2. Dimming LEDs
The ability to dim LEDs is an important feature for many LED drivers. It is especially critical when color mixing is required. The two commonly used dimming methods are analog dimming and PWM dimming. Advantages and disadvantages of each were described before as well. http://neuroelec.com/2011/02/led-dimming-methods/
In here, let me tell you how I implement two dimming methods in the shield.
PWM dimming is achieved by fast turn on and off. Depending on how long you turn on, brightness of LED is determined. Since the pulse of PWM signal is short, human normally don’t notice the turn on and off at higher than 100Hz. Dimming ratio is determined by turn on and off speed of LED driver. If LED driver can turn on and off LEDs within 1us, 1:3000 dimming ratio can be achieved at 100-150Hz PWM signal as long as PWM signal has a such precision.
Implementation of PWM can be simple, since Arduino can generate PWM. All I need to do is connect PWM output pins from Arduino to LT3496 PWM input pins. There is two problems with that. First one is Arduino PWM has two different frequency depending on pins(500Hz and 1KHz). Default frequency is a bit high and PWM signal is 8 bit resolution. So, dimming ratio you can get is 1:256. Second, more important one is there are only 6 hardware PWM pins in an Arduino which limit the number of shield can be stacked.
I really want to have shields to be stacked more than two. So I decide to put serial controlled PWM signal generator, ATTINY85, small and cheap AVR microcontroller. Attiny is is quite popular for this kind of things. As you may know there is a quite popular product, BlinkM is based on Atttiny. The idea is generating PWM signal from Attiny which communicate with Arduino by I2C protocol. The beauty of I2C is many devices can be controlled in a single bus which use 2 pins (A4, A5) in Arduino. So It does not matter how many shields are stacked, with just two pins we can control as many shield we want. I2C bus use 7 bit address so theoretically 128 shield can be stacked. In practice, maybe 20 stacked shields are maximum due to the rated current of stackable pins. If you independently power the shields, 100 may be OK.
Analog dimming is not a popular method for dimming LED. Because of disadvantages that I describe before as well as requirement of adjustable voltage input. Many LED driver offer pins that limit the current flow to LED. Maximum current is set by current sense resistor, and driver can lower the limit by current adjust pin which normally take certain voltage. In LT3496, There are CTRL pins to limit the current. If the voltage to the pin is > 1V, the driver output maximum current set by current sense resistor. If voltage to the pin is < 1, the driver linearly decrease the output current. For fixed current limit, it is normally just tied to the internal voltage reference pin. Some led driver board left a spot for additional current sense resistor to lower the current limit or simple jumpers. More flexible driver boards have a trimmer or potentiometer to adjust current limit.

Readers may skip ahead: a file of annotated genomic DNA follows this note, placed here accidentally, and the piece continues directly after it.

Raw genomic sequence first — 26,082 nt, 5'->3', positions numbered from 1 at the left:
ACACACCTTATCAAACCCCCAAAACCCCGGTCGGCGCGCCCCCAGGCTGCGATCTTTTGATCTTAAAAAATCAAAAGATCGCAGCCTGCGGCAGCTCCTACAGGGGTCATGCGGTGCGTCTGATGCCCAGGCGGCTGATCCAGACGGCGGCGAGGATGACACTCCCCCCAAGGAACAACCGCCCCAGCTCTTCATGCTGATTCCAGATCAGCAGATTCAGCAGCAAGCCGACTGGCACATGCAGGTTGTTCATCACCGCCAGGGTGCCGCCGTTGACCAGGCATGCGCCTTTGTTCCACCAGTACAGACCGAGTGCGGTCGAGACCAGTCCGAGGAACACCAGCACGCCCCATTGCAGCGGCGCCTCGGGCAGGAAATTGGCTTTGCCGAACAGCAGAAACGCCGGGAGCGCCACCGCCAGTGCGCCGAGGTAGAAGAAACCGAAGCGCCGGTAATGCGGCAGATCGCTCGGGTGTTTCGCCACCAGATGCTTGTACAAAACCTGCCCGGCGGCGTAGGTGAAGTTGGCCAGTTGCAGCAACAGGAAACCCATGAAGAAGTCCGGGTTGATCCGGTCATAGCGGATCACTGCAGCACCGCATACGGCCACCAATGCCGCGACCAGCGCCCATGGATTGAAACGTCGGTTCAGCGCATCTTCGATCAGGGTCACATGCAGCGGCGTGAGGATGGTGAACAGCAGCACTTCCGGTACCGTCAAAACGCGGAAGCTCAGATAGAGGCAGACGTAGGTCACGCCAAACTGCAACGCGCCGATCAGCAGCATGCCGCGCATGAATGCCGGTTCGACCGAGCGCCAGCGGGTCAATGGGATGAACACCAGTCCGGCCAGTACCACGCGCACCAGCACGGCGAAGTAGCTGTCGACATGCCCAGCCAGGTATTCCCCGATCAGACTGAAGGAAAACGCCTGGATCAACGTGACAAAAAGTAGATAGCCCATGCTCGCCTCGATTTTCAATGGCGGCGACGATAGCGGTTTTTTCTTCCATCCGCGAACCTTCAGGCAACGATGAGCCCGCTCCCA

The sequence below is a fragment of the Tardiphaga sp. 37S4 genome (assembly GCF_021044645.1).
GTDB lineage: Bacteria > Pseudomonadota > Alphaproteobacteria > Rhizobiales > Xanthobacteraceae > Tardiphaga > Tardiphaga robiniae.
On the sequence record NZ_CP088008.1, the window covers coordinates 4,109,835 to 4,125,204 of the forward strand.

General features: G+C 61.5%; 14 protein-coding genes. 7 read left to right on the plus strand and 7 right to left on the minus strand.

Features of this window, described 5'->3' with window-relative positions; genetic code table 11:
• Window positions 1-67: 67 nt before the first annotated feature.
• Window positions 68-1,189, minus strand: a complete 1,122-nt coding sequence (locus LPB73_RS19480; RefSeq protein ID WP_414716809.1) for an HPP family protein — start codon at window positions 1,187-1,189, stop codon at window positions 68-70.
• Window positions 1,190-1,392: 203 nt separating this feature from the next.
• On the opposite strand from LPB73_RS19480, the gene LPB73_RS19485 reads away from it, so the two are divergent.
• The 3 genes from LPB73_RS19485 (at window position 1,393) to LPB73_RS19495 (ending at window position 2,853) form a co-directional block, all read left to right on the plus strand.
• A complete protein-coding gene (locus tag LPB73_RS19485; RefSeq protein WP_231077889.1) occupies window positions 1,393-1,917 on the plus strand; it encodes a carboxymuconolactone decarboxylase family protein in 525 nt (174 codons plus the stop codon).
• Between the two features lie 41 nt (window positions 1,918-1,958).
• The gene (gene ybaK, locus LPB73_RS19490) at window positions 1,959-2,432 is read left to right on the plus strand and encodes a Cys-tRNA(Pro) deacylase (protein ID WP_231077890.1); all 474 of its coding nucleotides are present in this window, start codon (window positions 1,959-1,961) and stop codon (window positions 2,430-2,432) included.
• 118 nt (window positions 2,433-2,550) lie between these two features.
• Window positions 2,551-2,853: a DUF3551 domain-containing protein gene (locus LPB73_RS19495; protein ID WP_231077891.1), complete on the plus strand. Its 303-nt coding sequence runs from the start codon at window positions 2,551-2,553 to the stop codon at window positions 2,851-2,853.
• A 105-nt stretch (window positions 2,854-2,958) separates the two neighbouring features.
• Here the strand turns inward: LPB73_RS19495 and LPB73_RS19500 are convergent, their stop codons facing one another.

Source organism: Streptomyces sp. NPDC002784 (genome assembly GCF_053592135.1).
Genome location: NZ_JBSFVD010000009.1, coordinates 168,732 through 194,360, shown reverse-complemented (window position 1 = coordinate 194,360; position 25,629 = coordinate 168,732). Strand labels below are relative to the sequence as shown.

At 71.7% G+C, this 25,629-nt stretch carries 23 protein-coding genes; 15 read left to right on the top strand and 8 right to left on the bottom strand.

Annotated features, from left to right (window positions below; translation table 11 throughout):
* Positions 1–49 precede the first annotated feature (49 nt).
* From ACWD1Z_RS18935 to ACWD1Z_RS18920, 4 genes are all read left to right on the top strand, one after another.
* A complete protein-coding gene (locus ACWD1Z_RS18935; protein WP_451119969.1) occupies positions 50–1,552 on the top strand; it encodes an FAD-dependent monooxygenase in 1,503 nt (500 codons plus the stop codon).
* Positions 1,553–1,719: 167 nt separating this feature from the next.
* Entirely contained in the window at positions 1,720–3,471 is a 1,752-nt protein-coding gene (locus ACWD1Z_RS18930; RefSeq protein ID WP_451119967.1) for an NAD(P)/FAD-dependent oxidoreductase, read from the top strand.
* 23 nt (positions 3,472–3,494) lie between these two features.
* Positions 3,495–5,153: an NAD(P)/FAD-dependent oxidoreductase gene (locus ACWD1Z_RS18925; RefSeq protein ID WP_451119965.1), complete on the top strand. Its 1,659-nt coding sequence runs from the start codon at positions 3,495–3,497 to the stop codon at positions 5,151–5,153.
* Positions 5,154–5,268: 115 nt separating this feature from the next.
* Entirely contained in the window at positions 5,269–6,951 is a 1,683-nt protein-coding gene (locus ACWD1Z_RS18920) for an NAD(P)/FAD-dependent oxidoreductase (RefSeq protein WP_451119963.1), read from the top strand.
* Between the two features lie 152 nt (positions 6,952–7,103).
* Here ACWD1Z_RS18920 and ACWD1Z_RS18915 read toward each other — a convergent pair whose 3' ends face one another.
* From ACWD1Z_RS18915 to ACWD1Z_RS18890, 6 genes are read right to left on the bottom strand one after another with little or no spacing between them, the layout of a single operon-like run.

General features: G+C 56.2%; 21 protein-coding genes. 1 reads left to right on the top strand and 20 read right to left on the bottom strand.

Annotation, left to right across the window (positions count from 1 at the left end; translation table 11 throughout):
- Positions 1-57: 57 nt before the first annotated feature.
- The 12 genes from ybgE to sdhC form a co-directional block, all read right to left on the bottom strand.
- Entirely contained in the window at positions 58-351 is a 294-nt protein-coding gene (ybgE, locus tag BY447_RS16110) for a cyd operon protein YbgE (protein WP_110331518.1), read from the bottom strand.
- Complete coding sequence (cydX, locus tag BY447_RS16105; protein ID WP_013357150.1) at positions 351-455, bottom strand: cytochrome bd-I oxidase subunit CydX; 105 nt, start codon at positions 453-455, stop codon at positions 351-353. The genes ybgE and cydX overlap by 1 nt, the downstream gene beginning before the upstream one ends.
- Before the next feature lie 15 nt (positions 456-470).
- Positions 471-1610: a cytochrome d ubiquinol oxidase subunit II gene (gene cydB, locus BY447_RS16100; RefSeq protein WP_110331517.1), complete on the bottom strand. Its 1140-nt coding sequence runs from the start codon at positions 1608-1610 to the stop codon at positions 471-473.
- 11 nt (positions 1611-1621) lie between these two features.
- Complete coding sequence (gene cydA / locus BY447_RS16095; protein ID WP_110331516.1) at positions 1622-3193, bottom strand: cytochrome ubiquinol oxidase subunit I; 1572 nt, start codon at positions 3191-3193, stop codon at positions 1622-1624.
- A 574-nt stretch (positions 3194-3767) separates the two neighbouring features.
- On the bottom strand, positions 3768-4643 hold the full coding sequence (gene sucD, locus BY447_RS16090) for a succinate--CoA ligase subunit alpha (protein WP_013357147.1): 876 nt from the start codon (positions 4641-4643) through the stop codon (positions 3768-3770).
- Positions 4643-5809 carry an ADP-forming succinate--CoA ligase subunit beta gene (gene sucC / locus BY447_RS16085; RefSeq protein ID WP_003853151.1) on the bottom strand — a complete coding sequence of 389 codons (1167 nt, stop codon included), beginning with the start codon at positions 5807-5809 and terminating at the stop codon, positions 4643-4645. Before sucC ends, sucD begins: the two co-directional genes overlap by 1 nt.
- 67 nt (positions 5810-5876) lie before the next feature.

Ultimate flexibility on current limit can be achieved by either digital potentiometer or DAC. By using one of those not only you have freedom on current limit adjustment but also you have possibility of analog dimming. Since DigitalPot and DAC adjust output fast, it can be used for dynamic current adjustment.
As you see in my first post, I initially use digital potentiometer, AD5254 along with a resistor. It is basically variable voltage dividers. AD5254 is four channel pot and has eeprom to save the settings. Main problems of this approach are output voltage is vulnerable to input voltage change and accuracy of the resistors. Input voltage can varies in some extent. Also total resistance of the potentiometer is not accurate and different on each channels. To correct this problem, I need to put more components and make the circuit complicated. So I dropped the digital potentiometer. Instead looking into a DAC. There were three reasons why I chose AD5254. It is 8 bit potentiometer which is quite high resolution for potentiometer. It use I2C protocol, so I don’t need to waste any more Arduino pins. People who don’t need analog dimming, they can set current value into EEPROM, and forget about it. AD5254 read the values from EEPROM when powering up. Finding a DAC that has all those good things was not easy. Particularly DAC with the EEPROM is rare. Luckily, I found a perfect DAC for this. Microchip MCP4728 is I2C quad 12 bit DAC with EERPOM. Everything that I have in AD5254 with higher resolution and faster output. Even Availability and price was better. What can I ask more?
Three out of four pins are connected to CTRL pins of LT3496, one is connected to frequency adjustment pin. Now, Arduino control current limit of three channel independently and operating frequency. EEPROM of MCP4728 can store settings. Also, MCP4728 adjust current output within 1ms which is more than enough for analog dimming. Since 1ms adjustment time result in 1000Hz, you can even make analog dimming to pseudo-PWM.
MCP4728 has a programmable address feature. Users can set I2C slave address into EEPROM without physical jumper changes. Detailed explanation was posted before: http://neuroelec.com/2011/02/soft-i2c-and-programmable-i2c-address/
If you use analog dimming, maximum stackable shields are 8, since MCP4728 allow 8 programmable addresses.